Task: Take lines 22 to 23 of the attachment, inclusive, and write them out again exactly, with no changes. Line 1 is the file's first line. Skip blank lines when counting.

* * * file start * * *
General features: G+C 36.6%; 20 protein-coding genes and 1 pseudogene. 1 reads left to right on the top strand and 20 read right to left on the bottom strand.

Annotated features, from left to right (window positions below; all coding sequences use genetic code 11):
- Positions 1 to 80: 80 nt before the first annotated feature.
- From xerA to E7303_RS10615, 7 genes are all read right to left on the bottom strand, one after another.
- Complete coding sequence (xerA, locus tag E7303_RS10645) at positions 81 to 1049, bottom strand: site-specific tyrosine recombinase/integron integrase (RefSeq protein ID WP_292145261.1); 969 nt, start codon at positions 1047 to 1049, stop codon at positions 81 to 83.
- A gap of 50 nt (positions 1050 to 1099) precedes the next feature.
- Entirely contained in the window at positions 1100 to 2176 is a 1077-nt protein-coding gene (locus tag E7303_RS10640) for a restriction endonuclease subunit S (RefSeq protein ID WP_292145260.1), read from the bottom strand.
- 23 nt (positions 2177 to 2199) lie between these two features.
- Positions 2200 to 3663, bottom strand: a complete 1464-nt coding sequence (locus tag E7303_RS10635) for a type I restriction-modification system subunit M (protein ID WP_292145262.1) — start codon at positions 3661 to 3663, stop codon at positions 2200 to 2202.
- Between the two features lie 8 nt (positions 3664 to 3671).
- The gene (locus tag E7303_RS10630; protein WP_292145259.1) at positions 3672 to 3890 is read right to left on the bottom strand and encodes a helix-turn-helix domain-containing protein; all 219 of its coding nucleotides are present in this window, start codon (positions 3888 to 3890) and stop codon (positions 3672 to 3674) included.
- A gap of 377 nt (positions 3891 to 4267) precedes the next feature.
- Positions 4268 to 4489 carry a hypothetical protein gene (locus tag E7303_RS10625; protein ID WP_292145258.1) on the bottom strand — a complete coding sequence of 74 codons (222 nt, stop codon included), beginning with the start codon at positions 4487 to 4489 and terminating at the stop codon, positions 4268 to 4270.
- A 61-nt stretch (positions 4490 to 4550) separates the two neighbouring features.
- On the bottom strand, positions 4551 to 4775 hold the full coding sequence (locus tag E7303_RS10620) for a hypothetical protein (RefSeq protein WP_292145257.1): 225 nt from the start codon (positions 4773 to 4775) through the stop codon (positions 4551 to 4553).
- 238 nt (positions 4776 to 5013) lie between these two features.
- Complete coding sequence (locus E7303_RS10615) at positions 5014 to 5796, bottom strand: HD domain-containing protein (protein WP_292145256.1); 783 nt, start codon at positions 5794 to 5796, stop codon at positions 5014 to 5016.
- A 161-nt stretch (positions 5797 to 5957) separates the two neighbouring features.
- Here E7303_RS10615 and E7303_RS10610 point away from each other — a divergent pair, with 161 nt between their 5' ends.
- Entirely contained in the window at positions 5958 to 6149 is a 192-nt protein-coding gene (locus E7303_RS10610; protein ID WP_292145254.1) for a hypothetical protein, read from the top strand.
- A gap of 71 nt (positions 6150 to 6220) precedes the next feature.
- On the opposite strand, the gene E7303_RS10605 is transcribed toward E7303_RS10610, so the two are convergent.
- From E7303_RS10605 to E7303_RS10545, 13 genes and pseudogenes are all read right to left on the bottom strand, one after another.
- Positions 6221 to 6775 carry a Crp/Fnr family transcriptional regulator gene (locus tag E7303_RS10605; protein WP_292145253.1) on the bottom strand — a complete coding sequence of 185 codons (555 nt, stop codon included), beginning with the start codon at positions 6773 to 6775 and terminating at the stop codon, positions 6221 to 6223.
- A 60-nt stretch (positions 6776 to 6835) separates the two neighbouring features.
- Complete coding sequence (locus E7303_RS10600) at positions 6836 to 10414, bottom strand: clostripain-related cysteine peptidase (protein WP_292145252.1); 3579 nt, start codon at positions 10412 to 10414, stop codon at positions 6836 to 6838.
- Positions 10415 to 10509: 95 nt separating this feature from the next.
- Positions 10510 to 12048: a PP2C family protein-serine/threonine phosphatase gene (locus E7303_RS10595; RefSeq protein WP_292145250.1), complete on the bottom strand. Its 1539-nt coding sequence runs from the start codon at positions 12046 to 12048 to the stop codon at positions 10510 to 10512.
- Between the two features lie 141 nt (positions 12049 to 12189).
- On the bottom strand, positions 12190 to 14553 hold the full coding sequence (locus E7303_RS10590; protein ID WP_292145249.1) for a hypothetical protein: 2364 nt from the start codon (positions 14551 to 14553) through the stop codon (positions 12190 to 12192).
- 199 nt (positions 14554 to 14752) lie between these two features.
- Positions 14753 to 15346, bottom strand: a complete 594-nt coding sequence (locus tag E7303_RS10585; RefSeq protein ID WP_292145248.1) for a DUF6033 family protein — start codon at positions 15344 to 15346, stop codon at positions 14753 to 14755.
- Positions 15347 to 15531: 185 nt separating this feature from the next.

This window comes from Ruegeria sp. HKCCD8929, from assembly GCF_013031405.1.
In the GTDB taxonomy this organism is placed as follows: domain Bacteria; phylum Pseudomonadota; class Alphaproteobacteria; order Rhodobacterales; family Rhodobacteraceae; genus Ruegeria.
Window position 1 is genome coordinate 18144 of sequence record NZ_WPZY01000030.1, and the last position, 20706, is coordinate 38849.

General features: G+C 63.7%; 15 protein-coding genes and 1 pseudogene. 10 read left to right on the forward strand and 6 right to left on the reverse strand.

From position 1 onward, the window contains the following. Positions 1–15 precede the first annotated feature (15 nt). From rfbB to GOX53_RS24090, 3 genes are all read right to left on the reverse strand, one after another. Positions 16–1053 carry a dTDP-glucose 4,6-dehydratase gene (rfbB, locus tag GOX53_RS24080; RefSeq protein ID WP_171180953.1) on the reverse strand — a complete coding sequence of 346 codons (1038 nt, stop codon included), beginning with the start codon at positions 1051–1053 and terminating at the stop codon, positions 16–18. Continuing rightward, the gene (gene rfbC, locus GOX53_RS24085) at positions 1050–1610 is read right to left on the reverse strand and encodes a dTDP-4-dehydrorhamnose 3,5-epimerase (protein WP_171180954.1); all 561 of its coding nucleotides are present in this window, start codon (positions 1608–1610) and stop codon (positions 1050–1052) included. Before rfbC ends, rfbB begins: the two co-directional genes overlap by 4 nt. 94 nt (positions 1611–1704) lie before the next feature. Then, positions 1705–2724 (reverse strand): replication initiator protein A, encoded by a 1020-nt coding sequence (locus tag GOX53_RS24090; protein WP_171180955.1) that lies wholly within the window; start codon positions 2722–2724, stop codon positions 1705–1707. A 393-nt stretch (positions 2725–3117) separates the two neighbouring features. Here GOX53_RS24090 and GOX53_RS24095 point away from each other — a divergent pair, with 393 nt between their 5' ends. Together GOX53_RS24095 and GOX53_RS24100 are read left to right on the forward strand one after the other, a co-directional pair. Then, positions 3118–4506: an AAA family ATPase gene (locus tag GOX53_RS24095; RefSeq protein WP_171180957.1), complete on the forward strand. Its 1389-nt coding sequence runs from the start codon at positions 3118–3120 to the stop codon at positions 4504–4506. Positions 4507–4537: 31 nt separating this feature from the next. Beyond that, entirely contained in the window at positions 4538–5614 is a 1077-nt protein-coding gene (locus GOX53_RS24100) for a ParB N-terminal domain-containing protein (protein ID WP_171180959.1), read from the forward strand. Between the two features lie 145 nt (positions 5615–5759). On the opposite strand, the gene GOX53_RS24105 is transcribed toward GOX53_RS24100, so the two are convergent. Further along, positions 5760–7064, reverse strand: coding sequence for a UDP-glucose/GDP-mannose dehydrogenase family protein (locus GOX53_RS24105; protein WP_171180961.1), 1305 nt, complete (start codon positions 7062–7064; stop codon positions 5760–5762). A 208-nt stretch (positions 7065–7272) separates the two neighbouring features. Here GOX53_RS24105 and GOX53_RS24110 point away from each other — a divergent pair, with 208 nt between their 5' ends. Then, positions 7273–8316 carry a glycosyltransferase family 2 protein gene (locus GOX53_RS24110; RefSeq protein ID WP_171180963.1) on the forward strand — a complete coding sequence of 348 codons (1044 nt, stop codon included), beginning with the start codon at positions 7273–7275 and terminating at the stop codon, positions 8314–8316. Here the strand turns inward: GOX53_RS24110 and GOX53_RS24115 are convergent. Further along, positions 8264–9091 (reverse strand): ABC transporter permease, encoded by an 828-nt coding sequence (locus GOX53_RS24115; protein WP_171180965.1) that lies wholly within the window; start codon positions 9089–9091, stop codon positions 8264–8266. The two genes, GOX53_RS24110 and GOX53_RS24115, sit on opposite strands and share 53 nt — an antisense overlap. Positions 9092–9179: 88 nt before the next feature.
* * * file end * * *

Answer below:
- On the opposite strand, the gene E7303_RS10605 is transcribed toward E7303_RS10610, so the two are convergent.
- From E7303_RS10605 to E7303_RS10545, 13 genes and pseudogenes are all read right to left on the bottom strand, one after another.